London, March 24
A fact-finding report into the violent clashes between groups of men on the streets of Leicester following an India-Pakistan Asia Cup cricket match in Dubai last year has warned of ethnic enclaves or ghettos of migrants in the eastern England city as a key factor behind communal tension.
The Delhi-based Centre for Democracy, Pluralism and Human Rights (CDPHR) think tank, which launched its report at a Committee Room in the House of Commons on Thursday, sheds light on the events that took place in August-September last year and their human rights implications.
In its ‘Fact-finding report on Leicester Violence 2022 – The rise of territorial majoritarianism and Hinduphobia’, the think tank calls for immediate action to address the underlying issues that led to the Leicester violence such as the rise of extremism and hate speech.
“There were two kinds of stories circulating around the violence that occurred, which is the motivation behind this fact-finding report,” explained Rashmi Samant of the ATMAH non-profit organisation and one of the co-authors of the report.
“What we found was that different religious groups in east Leicester, ground zero of the unrest, are living in ethnic enclaves – with some ethnicities clubbed up in some spaces more than others. This phenomenon is not common in the United Kingdom but we found it continues to happen in Leicester because of the spillover effect involving migrants from countries like Pakistan and Bangladesh,” she said.
The report claims that the presence of these ethnic enclaves gave rise to territorial tensions and localised majoritarianism, which were witnessed both before and during the unrest in east Leicester – the ethnic enclave of the Muslim community residing in Leicester with a minority presence of the Hindu community.
Conservative Party MP Bob Blackman, chair of the India (Trade and Investment) All Party Parliamentary Group (APPG), said at the launch event that “fake news” spread on social media has been identified as a major factor behind the escalation of the clashes.
“Lessons must be learnt. There was a false narrative being spread to create divisions within the communities. In Leicester, people of all religions have lived alongside each other for many, many years,” said Blackman.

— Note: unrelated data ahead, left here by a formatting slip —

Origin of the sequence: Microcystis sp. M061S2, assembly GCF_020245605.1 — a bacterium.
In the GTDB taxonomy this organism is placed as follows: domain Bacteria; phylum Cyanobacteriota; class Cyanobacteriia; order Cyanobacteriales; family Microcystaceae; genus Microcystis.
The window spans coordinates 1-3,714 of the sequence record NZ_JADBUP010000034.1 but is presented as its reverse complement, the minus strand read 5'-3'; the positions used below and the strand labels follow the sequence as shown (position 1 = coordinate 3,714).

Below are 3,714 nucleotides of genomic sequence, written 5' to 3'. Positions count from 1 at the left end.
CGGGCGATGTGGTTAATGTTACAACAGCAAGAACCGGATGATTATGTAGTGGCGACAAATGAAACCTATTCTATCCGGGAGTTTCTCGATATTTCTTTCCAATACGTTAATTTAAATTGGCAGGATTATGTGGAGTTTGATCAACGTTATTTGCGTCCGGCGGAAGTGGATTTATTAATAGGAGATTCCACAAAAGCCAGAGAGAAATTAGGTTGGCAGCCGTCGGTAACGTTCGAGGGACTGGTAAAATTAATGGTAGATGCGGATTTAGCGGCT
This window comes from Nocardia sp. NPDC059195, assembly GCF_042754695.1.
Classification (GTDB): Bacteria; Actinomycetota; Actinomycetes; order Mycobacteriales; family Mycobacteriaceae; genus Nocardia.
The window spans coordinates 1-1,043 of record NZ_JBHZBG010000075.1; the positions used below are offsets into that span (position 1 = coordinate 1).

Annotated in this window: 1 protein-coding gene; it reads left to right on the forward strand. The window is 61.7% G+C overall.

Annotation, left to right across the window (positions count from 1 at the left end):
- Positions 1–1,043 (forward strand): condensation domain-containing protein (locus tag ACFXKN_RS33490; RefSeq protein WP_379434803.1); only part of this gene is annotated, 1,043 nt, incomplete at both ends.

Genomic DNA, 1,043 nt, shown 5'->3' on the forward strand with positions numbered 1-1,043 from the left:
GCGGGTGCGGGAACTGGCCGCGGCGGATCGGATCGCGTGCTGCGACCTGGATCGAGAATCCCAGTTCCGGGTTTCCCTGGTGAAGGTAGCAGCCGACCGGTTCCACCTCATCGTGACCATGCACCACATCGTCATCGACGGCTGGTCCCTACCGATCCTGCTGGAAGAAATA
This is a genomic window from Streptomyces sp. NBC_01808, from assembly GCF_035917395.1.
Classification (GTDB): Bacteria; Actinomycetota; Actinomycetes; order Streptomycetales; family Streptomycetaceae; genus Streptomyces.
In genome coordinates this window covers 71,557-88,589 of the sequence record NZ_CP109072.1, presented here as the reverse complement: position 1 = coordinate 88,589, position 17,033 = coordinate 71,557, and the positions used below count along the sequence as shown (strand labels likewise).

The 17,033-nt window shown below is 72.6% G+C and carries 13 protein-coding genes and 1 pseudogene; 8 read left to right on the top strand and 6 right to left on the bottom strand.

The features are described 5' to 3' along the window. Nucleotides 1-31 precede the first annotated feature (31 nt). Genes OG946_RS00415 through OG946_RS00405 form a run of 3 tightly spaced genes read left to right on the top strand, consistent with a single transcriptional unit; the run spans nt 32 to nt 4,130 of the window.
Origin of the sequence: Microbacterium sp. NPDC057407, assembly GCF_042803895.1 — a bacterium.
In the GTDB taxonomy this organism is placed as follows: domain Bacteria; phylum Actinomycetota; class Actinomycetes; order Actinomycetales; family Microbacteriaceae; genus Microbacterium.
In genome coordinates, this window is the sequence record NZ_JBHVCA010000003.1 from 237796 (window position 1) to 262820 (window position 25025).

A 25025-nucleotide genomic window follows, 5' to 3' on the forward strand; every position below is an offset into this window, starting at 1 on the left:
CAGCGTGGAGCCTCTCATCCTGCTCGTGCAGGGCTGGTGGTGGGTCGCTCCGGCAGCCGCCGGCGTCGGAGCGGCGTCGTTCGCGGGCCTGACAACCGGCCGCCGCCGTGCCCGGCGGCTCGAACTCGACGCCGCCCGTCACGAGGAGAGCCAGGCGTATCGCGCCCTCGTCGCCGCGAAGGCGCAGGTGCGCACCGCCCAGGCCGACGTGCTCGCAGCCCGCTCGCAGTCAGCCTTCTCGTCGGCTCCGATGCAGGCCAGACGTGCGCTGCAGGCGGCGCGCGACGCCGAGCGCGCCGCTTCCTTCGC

The findings of the report say that the attackers attempted to undermine the fundamental principles of democracy and pluralism, including freedom of expression by spreading misinformation.
The attack also targeted individuals based on their religious beliefs and affiliations, particularly the practitioners of Hinduism, which is a clear violation of human rights, the report notes.
The CDPHR calls on all stakeholders, including the government, law enforcement agencies, civil society, and the media, to take immediate action to address the underlying issues that led to the Leicester violence.
“This includes addressing the rise of extremism and hate speech, protecting the rights of all individuals to live in their area of choosing sans the fear of territorial majoritarianism, tackling biased media reporting and ensuring that law enforcement agencies have the resources and training they need to prevent and respond to such incidents,” it said.
Leicestershire Police made several arrests in the wake of the violent clashes as groups of men, believed to be largely from local Hindu and Muslim communities, clashed in the wake of the India-Pakistan Asia Cup cricket match in Dubai at the end of August 2022.
The Indian High Commission in London issued a statement to “strongly condemn the violence perpetrated against the Indian community in Leicester and vandalisation of premises and symbols of Hindu religion” at the time.
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